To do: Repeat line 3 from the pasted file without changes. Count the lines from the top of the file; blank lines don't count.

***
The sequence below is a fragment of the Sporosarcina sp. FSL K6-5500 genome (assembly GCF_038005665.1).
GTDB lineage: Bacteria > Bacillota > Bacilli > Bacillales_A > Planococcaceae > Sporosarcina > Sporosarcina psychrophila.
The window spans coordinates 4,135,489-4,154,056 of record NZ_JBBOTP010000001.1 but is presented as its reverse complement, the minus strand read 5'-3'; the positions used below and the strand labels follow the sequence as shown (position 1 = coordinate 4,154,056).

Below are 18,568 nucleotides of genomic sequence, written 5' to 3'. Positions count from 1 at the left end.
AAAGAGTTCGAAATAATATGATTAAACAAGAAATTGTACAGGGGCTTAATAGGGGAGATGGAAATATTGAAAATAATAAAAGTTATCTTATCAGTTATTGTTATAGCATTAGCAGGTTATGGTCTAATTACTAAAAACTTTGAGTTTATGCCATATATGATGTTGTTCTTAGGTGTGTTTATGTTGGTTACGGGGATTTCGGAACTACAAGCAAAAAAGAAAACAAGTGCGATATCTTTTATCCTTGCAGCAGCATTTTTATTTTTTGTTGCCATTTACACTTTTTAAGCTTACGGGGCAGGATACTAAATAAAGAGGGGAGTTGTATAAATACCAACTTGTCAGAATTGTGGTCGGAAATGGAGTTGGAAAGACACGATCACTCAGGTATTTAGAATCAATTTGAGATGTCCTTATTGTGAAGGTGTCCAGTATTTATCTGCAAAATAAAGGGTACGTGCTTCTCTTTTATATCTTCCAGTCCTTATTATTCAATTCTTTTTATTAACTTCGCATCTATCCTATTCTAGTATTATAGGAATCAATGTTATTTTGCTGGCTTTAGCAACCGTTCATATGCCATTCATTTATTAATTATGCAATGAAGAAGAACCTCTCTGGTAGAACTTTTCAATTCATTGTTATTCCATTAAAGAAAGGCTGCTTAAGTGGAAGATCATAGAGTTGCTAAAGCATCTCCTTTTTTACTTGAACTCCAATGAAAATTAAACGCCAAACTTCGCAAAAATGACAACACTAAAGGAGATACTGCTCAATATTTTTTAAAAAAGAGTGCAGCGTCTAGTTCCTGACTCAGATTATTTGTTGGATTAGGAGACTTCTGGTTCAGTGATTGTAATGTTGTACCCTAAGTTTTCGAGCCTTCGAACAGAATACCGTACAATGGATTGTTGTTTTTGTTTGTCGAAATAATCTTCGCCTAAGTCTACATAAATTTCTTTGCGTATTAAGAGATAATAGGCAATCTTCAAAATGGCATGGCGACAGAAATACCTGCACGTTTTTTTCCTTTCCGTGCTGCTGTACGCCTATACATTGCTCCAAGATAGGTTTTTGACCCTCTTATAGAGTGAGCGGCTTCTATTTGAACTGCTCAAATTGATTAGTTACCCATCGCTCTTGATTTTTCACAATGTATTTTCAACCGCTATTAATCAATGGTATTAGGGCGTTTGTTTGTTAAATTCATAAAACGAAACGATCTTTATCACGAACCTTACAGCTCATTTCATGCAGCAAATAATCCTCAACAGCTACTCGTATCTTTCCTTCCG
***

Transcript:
The window spans coordinates 4,135,489-4,154,056 of record NZ_JBBOTP010000001.1 but is presented as its reverse complement, the minus strand read 5'-3'; the positions used below and the strand labels follow the sequence as shown (position 1 = coordinate 4,154,056).